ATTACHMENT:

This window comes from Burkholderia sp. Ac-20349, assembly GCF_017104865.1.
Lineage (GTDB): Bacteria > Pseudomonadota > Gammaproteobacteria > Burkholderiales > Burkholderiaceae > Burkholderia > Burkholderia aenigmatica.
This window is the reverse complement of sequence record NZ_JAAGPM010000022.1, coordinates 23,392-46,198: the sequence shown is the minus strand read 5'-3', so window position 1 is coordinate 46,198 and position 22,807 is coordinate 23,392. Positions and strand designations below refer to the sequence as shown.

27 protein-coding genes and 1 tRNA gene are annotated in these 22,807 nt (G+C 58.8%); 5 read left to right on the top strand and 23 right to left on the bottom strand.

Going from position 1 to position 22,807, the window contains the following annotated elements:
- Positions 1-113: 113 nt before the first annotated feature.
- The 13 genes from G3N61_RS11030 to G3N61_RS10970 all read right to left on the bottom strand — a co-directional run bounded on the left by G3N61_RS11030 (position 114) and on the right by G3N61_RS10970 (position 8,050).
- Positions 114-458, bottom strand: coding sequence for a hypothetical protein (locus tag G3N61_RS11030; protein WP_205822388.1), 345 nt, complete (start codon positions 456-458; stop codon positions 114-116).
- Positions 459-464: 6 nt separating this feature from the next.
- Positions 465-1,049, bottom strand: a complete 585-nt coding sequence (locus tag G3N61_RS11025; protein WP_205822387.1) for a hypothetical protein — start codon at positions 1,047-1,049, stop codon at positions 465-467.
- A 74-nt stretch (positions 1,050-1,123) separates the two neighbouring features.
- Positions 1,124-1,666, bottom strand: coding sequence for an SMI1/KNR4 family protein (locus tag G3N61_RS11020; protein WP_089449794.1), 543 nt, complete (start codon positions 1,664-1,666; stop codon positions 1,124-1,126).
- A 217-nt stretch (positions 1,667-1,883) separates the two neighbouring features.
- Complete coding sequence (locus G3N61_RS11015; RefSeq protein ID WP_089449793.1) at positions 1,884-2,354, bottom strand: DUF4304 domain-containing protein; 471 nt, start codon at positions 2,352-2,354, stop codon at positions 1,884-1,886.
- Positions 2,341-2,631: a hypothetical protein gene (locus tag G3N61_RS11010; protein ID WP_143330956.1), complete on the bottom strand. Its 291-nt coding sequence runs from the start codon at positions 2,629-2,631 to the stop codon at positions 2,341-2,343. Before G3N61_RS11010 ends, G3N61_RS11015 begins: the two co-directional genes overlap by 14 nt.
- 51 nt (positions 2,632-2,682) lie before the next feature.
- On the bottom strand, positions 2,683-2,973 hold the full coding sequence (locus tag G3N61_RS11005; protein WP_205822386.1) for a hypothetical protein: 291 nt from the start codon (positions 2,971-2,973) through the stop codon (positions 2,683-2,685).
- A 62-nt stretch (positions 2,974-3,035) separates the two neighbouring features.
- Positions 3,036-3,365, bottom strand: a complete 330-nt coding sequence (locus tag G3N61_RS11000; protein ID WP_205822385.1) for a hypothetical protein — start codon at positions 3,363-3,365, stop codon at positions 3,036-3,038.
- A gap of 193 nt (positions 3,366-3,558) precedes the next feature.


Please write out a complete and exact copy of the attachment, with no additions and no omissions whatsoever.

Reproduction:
This window comes from Burkholderia sp. Ac-20349, assembly GCF_017104865.1.
Lineage (GTDB): Bacteria > Pseudomonadota > Gammaproteobacteria > Burkholderiales > Burkholderiaceae > Burkholderia > Burkholderia aenigmatica.
This window is the reverse complement of sequence record NZ_JAAGPM010000022.1, coordinates 23,392-46,198: the sequence shown is the minus strand read 5'-3', so window position 1 is coordinate 46,198 and position 22,807 is coordinate 23,392. Positions and strand designations below refer to the sequence as shown.

27 protein-coding genes and 1 tRNA gene are annotated in these 22,807 nt (G+C 58.8%); 5 read left to right on the top strand and 23 right to left on the bottom strand.

Going from position 1 to position 22,807, the window contains the following annotated elements:
- Positions 1-113: 113 nt before the first annotated feature.
- The 13 genes from G3N61_RS11030 to G3N61_RS10970 all read right to left on the bottom strand — a co-directional run bounded on the left by G3N61_RS11030 (position 114) and on the right by G3N61_RS10970 (position 8,050).
- Positions 114-458, bottom strand: coding sequence for a hypothetical protein (locus tag G3N61_RS11030; protein WP_205822388.1), 345 nt, complete (start codon positions 456-458; stop codon positions 114-116).
- Positions 459-464: 6 nt separating this feature from the next.
- Positions 465-1,049, bottom strand: a complete 585-nt coding sequence (locus tag G3N61_RS11025; protein WP_205822387.1) for a hypothetical protein — start codon at positions 1,047-1,049, stop codon at positions 465-467.
- A 74-nt stretch (positions 1,050-1,123) separates the two neighbouring features.
- Positions 1,124-1,666, bottom strand: coding sequence for an SMI1/KNR4 family protein (locus tag G3N61_RS11020; protein WP_089449794.1), 543 nt, complete (start codon positions 1,664-1,666; stop codon positions 1,124-1,126).
- A 217-nt stretch (positions 1,667-1,883) separates the two neighbouring features.
- Complete coding sequence (locus G3N61_RS11015; RefSeq protein ID WP_089449793.1) at positions 1,884-2,354, bottom strand: DUF4304 domain-containing protein; 471 nt, start codon at positions 2,352-2,354, stop codon at positions 1,884-1,886.
- Positions 2,341-2,631: a hypothetical protein gene (locus tag G3N61_RS11010; protein ID WP_143330956.1), complete on the bottom strand. Its 291-nt coding sequence runs from the start codon at positions 2,629-2,631 to the stop codon at positions 2,341-2,343. Before G3N61_RS11010 ends, G3N61_RS11015 begins: the two co-directional genes overlap by 14 nt.
- 51 nt (positions 2,632-2,682) lie before the next feature.
- On the bottom strand, positions 2,683-2,973 hold the full coding sequence (locus tag G3N61_RS11005; protein WP_205822386.1) for a hypothetical protein: 291 nt from the start codon (positions 2,971-2,973) through the stop codon (positions 2,683-2,685).
- A 62-nt stretch (positions 2,974-3,035) separates the two neighbouring features.
- Positions 3,036-3,365, bottom strand: a complete 330-nt coding sequence (locus tag G3N61_RS11000; protein ID WP_205822385.1) for a hypothetical protein — start codon at positions 3,363-3,365, stop codon at positions 3,036-3,038.
- A gap of 193 nt (positions 3,366-3,558) precedes the next feature.